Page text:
Wait time to see a doctor is going to become critical in future years as there is already a serious shortage of primary care physicians. About a third or more will be retiring in the next 15 years.

There are many misconceptions and lies about single payer financing:

Single payer is not socialized medicine. Doctors and hospitals are independent. The UK has true socialized medicine with government owning the hospitals and doctors are paid well. They cover everyone for half what we spend per person.

There are many who mislead about single payer by finding faults with one system and using that to prove that all single payer systems are no good.

For example, some Canadian provinces have long wait times for non emergency surgery. Some higher income Canadians come to the US to self pay for the surgery.

This is a problem that some Canadian provinces have. It needs to be fixed. If your car has a flat, you fix it. It does not mean your car is no good. It also does not prove that Canadian and other single payers are no good. Conservatives mislead this way all the time.

Even with these flaws, these countries have superior healthcare. . Our healthcare has hundreds of thousands dying every year from medical errors. Tens of thousands die from adverse drug reactions every year. Our media ignores this.

We still have 13% or so with no insurance. To that you can add a similar number with almost unusable high deductibles and Medicaid that many doctors won’t accept because of it’s very low reimbursement rate.

With all these faults we still spend twice what we should.
The faults of other systems are minor compared to ours.
If we have the best healthcare in the world as John Beohner
and other ignorant Republicans say, why doesn’t anyone else in the world copy ours?

The Democrats have their hearts in the right place. They aspired to cover everyone at any cost with Obamacare. The Democrats saved millions from suffering and death. So be proud to be Democrats. It’s better to do SOMETHING imperfectly that to do nothing perfectly like the Republicans.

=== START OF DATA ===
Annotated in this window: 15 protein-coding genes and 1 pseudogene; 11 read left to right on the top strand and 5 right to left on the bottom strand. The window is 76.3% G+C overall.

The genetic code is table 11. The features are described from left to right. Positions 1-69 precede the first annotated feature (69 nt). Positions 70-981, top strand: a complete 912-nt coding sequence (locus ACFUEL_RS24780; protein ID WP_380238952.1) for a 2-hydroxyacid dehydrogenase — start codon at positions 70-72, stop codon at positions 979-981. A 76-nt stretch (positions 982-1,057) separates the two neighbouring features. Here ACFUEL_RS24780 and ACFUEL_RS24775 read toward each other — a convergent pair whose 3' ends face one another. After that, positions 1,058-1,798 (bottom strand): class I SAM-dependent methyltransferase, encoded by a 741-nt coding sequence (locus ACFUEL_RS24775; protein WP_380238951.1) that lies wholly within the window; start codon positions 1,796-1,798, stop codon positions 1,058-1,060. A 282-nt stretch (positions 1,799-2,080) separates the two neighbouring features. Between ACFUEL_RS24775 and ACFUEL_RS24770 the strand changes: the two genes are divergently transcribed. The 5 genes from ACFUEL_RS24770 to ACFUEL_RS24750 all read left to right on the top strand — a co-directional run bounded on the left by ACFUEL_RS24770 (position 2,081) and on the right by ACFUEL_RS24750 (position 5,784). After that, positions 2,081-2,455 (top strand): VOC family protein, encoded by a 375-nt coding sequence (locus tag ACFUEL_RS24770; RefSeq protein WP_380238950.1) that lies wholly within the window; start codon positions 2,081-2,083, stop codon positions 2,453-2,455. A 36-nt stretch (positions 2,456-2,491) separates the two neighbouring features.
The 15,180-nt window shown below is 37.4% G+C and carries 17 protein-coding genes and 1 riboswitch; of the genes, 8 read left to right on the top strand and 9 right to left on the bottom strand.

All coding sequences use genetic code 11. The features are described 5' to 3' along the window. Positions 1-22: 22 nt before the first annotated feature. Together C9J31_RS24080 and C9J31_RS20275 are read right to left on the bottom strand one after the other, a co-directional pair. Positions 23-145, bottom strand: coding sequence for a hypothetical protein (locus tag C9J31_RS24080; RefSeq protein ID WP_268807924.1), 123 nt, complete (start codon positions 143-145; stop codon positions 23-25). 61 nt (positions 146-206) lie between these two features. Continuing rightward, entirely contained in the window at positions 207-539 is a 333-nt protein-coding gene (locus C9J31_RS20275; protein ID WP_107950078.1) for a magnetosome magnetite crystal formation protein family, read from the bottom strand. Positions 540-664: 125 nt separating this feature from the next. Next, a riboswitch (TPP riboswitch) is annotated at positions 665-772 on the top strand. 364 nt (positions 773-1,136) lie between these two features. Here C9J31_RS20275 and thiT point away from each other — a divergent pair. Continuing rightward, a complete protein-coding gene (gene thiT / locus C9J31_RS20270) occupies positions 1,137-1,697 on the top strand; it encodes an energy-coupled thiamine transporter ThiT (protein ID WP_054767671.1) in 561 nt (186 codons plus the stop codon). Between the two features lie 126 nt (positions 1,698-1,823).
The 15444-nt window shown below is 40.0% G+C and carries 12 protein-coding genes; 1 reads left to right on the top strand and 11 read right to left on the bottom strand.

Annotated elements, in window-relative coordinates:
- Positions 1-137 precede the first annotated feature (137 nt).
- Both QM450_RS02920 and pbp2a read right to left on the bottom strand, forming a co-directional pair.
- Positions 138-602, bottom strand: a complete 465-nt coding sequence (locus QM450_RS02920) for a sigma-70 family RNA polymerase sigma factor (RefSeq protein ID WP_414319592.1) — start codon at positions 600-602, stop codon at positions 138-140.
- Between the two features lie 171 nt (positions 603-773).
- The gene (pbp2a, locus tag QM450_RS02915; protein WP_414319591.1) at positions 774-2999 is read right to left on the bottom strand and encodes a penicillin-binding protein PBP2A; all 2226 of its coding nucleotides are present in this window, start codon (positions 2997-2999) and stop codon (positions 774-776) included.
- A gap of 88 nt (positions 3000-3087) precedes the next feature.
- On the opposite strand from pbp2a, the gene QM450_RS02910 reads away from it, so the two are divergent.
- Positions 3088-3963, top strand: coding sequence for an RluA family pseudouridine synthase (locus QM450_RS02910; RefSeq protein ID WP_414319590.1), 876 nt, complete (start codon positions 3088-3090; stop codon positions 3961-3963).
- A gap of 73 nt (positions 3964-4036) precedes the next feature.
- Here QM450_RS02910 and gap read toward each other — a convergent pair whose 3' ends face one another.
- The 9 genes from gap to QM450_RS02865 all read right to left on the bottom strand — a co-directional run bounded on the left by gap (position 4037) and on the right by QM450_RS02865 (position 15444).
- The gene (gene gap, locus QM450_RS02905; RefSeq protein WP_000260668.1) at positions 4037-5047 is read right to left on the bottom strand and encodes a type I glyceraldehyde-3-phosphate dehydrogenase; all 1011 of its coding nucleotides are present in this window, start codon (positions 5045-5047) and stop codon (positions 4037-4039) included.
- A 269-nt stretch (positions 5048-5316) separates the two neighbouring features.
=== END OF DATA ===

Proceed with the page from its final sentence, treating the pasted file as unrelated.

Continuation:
Obamacare is a disaster for Democrats.

Voters are angry.
They are angry about losing their doctors which is really the fault of corporate policies and their networks.
They are angry about rising penalties for no insurance and being forced to buy it
They are angry about the overall deterioration of our healthcare that Obamacare is only partly to be blamed for.

2010 Obamacare passed
2012 Democrats lost the House and almost the Senate
2014 Democrats lost the Senate and had deeper House losses
2015 The first penalties for no insurance took effect.
2016 There will be larger penalties for not buying insurance.

Democrats are in big trouble.

We are now on the verge of chaos. In the next month or two the Supreme Court will probably undermine the Federal exchanges. The wording of the law prohibits them. Jonathan Gruber, one of the chief architects of Obamacare, is on video from 2010 saying the intent was to force the states to create their own exchanges. It will be a surprise if Obamacare stays intact.

The Republicans are profiting from all of this even though they have only ideological nonsense to offer. They don’t care about lower income citizens suffering and dying. Yet, they claim to be “Christian”.

Democrats must pick up the fumble and go on the offensive. We must promote Medicare-for-all single payer that will cost much less and cover everyone. Give the voters something to vote for, not against.